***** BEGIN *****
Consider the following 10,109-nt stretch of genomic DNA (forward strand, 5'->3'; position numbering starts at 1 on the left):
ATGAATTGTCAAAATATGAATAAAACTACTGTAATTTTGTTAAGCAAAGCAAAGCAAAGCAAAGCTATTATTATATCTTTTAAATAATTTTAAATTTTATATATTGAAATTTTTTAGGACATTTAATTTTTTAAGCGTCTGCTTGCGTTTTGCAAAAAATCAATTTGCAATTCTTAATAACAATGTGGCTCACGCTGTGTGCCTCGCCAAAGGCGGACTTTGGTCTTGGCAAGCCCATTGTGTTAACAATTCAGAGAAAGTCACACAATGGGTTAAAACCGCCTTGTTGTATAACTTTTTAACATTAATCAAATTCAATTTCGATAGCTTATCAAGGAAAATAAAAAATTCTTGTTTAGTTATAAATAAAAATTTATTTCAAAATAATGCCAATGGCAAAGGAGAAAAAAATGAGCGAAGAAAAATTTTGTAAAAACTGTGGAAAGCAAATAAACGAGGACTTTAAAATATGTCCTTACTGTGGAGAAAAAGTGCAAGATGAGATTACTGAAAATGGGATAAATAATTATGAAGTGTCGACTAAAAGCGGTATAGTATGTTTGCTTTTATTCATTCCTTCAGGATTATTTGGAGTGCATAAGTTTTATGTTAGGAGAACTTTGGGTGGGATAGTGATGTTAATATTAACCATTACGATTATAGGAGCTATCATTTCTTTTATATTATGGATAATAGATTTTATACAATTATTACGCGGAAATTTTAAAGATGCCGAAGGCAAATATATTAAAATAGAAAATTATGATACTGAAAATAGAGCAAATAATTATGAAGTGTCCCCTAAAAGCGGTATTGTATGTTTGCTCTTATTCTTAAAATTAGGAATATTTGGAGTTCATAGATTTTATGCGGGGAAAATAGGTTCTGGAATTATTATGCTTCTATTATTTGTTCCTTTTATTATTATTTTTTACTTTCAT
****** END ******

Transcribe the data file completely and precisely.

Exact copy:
Consider the following 10,109-nt stretch of genomic DNA (forward strand, 5'->3'; position numbering starts at 1 on the left):
ATGAATTGTCAAAATATGAATAAAACTACTGTAATTTTGTTAAGCAAAGCAAAGCAAAGCAAAGCTATTATTATATCTTTTAAATAATTTTAAATTTTATATATTGAAATTTTTTAGGACATTTAATTTTTTAAGCGTCTGCTTGCGTTTTGCAAAAAATCAATTTGCAATTCTTAATAACAATGTGGCTCACGCTGTGTGCCTCGCCAAAGGCGGACTTTGGTCTTGGCAAGCCCATTGTGTTAACAATTCAGAGAAAGTCACACAATGGGTTAAAACCGCCTTGTTGTATAACTTTTTAACATTAATCAAATTCAATTTCGATAGCTTATCAAGGAAAATAAAAAATTCTTGTTTAGTTATAAATAAAAATTTATTTCAAAATAATGCCAATGGCAAAGGAGAAAAAAATGAGCGAAGAAAAATTTTGTAAAAACTGTGGAAAGCAAATAAACGAGGACTTTAAAATATGTCCTTACTGTGGAGAAAAAGTGCAAGATGAGATTACTGAAAATGGGATAAATAATTATGAAGTGTCGACTAAAAGCGGTATAGTATGTTTGCTTTTATTCATTCCTTCAGGATTATTTGGAGTGCATAAGTTTTATGTTAGGAGAACTTTGGGTGGGATAGTGATGTTAATATTAACCATTACGATTATAGGAGCTATCATTTCTTTTATATTATGGATAATAGATTTTATACAATTATTACGCGGAAATTTTAAAGATGCCGAAGGCAAATATATTAAAATAGAAAATTATGATACTGAAAATAGAGCAAATAATTATGAAGTGTCCCCTAAAAGCGGTATTGTATGTTTGCTCTTATTCTTAAAATTAGGAATATTTGGAGTTCATAGATTTTATGCGGGGAAAATAGGTTCTGGAATTATTATGCTTCTATTATTTGTTCCTTTTATTATTATTTTTTACTTTCAT